SAN DIEGO — Welcome to the city where it’s impossible to miserable, or so would you think. Great restaurants, a revitalized downtown, beaches, Shamu — what more could anybody want? But temperatures have been in the 80s lately and people are complaining that it’s too hot. (They should try Georgia in August — and this little thing called humidity.)
Folks here don’t seem to have embraced their NFL team, either. The San Diego Chargers are 2-0, like the Falcons, but they couldn’t sell out today’s game and the contest is blacked out locally. It’s not an unusual occurrence. That fan apathy has fueled the organization’s public relations battle against the city for a new stadium deal.
It’s similar to the Falcons’ situation. Chargers owner Alex Spanos says he needs a new venue to generate more revenue and stay competitive. If he doesn’t get it, it’s possible they will be the team that moves two hours north on I-5 to Los Angeles (assuming that stadium deal ever gets done). The only difference between Spanos’s complaints and those of Falcons owner Arthur Blank is Spanos has a more legitimate gripe: The Chargers’ stadium was built in 1966, the Georgia Dome in 1992.
Back to football. We’re going to find out something about the Falcons’ resiliency today. They are a better team than San Diego but there are three significant factors they’ll need to overcome to start 3-0 for only the fourth time:
• 1) They’re playing in a short week, having beaten Denver Monday night.
• 2) They’re playing on the road and far from home. (Though the Falcons are 5-0 on the West Coast under coach Mike Smith, including a win at San Diego in 2008, they have never had to make this trip in a short week.)
• 3) They’re pretty banged up, particularly defensively, where cornerbacks Brent Grimes (torn Achilles) and Chris Owens (concussion) both are out and linebacker Sean Weatherspoon (thigh) is questionable (although he’s expected to play). Right tackle Tyson Clabo (hip) also is questionable. I’ll post the inactives when they’re available.
It also will be interesting to see how running back Michael Turner performs in his return to San Diego. Turner, signed as a free agent from the Chargers, ran for 120 yards in the Falcons’ 22-16 win here four years ago, but those were far different circumstances. He is off to a poor start this season (28 carrries for 74 yards, a 2.6 average) and was arrested for speeding and suspicion of DUI in the early morning hours following the Monday night win over Denver.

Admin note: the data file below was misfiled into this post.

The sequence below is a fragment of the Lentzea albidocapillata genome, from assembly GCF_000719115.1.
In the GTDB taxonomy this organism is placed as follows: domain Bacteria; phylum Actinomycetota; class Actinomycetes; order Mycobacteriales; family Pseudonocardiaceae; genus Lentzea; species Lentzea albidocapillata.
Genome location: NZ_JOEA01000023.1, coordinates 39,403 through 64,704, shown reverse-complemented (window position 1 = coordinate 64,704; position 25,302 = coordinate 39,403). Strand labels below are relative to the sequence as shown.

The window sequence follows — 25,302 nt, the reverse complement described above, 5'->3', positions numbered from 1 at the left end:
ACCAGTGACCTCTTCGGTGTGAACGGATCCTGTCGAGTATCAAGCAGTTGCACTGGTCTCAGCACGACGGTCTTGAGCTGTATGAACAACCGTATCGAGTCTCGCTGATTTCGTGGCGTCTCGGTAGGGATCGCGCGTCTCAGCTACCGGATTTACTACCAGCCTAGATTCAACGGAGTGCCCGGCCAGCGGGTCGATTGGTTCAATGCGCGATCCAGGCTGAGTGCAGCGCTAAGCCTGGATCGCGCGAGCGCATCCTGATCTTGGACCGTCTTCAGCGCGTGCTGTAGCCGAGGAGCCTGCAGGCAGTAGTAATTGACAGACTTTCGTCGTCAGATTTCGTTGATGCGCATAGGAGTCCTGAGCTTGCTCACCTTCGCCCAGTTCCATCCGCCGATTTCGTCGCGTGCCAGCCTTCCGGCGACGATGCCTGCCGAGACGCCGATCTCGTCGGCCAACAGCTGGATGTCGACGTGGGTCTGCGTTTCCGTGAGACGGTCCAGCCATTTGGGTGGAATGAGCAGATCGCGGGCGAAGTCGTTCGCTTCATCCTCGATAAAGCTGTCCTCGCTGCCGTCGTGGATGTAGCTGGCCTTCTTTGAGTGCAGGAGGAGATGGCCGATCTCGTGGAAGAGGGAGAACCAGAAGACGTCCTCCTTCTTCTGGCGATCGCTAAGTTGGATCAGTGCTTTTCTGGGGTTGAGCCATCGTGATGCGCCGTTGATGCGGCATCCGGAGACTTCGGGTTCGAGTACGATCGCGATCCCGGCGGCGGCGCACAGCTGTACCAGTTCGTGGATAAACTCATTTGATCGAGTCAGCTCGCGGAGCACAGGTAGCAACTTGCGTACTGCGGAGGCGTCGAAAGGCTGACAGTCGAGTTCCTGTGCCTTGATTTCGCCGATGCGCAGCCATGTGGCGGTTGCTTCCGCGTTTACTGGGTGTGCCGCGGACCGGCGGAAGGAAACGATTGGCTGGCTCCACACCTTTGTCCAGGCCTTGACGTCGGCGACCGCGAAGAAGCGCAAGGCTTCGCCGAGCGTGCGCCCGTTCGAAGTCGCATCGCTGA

Even with the early success of the passing game, the Falcons will need to be able to run the ball at some point this season to be successful, certainly late in the year and in the playoffs.
If you missed it, here’s a link to a column I wrote on the Falcons’ defense, where players have taken to the “calmer” ways of coordinator Mike Nolan and suggested they had burned out on Brian VanGorder’s screaming.
One last thing: If you missed it, the barrister, D. Orlando Ledbetter, broke down the Falcons’ previous 2-0 starts. In a statistical anomaly, they have made the playoffs only two of the previous seven times (the 1998 Super Bowl team and the 2004 NFC title-game team). The Falcons have started a season 3-0 three times: 1981 (started 3-0, finished 7-9), 1986 (started 4-0, finished 7-8-1) annd 2004 (started 4-0, finished 11-5 and went to the NFC title game).
That’s all for now. Weigh in with your thoughts about today’s game and I’ll be back shortly.
By Jeff Schultz
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